How an Idea Becomes a Trial
Those of a certain age may remember the Schoolhouse Rock episode "how a bill becomes a law." Somehow, it's a touchstone for my generation. I'd like to give you the SWOG version – how an idea becomes a clinical trial. Luckily, I won't sing the song "I'm just a bill, and I'm sittin' on Capitol Hill …." But I do remember all the words.
It’s a pretty complex process, and can be a little dry, so my challenge is whether or not I can tell the story in about 500 words and make it sufficiently interesting and clear so that our members reading this walk away with a big-picture view of the process.
SWOG does team science. If you’re an investigator with a great idea, spread it around, and do so early. Discuss it in the appropriate research (or research support) committee. Do your colleagues, including your advocate, find it innovative and/or important and feasible? Is it a trial they’d consider opening and enrolling to? Your committee chairs or co-chairs need to be completely on board.
For trials going through NCORP committees, you’ll need an initial review of your idea on the NCORP executive committee monthly call to assess feasibility and priority. Whether NCORP or CTEP, at this point the committee statistician, patient advocate, and protocol project manager are your budding trial’s best friends. Keep them in the loop. With their input and agreement, draft a capsule using the appropriate capsule summary form. When all are satisfied with it, send it off to central statistical review. Incorporate stats’ feedback, and you’re (hopefully) ready for triage (assuming you’ve completed the Study Chair Workshop). Prepare the triage slide set, ask your patient advocate to prepare their review slide, and submit to triage.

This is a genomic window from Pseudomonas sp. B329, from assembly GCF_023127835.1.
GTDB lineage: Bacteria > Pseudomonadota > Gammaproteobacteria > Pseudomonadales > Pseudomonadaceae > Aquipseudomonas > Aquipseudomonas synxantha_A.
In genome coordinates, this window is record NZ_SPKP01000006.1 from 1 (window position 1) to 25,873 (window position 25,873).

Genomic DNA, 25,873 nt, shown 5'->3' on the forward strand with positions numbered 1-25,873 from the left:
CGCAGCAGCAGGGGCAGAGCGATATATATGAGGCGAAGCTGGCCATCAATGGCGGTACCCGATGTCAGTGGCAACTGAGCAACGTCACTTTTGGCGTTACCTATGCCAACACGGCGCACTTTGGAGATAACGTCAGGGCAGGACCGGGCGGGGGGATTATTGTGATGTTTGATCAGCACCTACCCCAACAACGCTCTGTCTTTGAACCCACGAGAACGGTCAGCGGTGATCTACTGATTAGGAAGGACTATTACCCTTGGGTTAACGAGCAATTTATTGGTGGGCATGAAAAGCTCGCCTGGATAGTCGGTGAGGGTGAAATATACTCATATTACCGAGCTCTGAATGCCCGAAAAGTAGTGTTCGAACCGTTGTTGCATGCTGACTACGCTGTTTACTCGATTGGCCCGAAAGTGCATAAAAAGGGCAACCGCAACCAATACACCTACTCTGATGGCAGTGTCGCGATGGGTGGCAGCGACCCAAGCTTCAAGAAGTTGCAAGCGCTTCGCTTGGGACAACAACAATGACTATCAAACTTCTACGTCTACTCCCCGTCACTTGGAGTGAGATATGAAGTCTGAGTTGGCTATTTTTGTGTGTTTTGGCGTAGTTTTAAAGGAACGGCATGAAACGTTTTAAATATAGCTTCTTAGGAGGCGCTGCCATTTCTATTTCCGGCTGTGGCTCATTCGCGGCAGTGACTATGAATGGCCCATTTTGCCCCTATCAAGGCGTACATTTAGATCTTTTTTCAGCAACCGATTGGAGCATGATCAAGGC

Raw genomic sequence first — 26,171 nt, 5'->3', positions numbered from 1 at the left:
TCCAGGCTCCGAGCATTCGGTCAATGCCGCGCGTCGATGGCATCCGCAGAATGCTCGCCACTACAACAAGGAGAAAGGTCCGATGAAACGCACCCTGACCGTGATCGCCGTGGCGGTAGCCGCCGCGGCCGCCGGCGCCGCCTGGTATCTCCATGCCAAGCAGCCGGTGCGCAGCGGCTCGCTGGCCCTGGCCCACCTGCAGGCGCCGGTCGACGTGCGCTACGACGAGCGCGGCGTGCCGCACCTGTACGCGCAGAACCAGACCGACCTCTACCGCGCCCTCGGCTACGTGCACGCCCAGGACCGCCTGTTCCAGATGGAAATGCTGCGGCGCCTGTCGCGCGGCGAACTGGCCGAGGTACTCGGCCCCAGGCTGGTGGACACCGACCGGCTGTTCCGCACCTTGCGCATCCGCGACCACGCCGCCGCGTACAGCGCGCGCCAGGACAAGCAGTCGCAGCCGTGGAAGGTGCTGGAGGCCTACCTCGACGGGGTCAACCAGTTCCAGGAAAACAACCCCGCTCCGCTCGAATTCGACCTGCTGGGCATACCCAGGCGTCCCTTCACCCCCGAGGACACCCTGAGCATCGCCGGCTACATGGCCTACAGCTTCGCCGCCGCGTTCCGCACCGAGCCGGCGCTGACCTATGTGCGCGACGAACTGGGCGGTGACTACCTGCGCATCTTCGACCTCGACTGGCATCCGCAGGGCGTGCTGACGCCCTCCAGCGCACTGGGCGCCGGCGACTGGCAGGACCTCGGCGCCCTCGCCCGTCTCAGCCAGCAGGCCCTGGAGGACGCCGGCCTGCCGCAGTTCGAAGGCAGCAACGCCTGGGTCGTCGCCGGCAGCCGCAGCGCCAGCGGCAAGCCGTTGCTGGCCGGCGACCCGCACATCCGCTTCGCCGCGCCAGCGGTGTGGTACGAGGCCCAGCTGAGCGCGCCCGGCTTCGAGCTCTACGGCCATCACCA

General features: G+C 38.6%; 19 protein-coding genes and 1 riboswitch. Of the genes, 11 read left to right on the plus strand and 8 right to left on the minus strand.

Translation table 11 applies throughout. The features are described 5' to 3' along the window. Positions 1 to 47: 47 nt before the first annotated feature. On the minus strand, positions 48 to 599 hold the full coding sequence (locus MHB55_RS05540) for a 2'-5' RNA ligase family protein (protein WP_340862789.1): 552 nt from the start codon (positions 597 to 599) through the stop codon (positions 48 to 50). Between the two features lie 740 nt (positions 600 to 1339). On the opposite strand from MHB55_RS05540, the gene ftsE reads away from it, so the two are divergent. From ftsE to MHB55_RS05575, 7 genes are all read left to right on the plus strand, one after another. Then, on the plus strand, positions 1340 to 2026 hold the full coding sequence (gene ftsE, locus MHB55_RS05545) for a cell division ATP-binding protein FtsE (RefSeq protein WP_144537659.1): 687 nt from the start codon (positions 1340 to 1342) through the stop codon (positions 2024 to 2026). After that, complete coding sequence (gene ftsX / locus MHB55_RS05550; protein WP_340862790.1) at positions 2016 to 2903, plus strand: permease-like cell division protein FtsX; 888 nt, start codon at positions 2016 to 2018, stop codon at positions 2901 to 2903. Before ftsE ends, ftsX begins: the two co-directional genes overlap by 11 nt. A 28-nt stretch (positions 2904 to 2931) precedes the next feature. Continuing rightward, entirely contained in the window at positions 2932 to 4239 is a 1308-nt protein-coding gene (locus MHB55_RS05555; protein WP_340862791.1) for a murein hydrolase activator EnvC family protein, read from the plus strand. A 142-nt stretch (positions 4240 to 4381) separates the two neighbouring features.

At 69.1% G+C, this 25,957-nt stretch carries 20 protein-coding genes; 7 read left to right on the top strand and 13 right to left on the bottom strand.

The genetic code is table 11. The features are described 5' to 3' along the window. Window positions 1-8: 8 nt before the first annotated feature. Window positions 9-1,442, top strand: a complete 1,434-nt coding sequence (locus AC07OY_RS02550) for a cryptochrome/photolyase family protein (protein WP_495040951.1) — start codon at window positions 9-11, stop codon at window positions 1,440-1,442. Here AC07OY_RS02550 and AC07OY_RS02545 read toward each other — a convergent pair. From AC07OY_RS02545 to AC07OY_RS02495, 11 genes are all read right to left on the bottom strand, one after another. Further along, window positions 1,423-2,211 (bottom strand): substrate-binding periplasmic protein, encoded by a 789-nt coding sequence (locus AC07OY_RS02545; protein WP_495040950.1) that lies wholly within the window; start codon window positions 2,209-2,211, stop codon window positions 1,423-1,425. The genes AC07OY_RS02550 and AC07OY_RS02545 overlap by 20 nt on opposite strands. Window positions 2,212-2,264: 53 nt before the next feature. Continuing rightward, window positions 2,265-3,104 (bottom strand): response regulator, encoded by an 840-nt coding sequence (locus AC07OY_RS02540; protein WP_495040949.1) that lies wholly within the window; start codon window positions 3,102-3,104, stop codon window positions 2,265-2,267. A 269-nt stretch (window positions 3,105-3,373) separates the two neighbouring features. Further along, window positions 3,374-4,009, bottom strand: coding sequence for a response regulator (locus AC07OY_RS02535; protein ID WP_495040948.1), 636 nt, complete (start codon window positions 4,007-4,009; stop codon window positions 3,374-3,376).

On your assigned Monday, present your proposal, alongside your patient advocate, to SWOG’s executive committee. Your committee chair and statistician may also weigh in. Expect questions. Then hang up so the committee can discuss your capsule and vote. Expect a letter within a week with their decision: up, down, or “fix these things and resubmit.”
If your capsule is voted up, congratulations – you now have a study number!
If your committee determines your proposal is its top development priority, the next step is the financial & feasibility call. Just how practicable would it be for the network to conduct your trial? SWOG’s budgeting and contracting professionals get involved. This call will identify issues that need to be resolved before we can submit a letter of intent (LOI, for phase 1 and 2 trials) or a concept (large phase 2 and phase 3 studies) to CTEP or DCP for review.
Your concept or LOI may be reviewed by an NCI scientific steering committee, and the OEWG clock will start ticking. What’s the OEWG clock? If your trial has not been activated within a given number of days (varies from 400 to 540, depending on the phase), the NCI will cut it loose.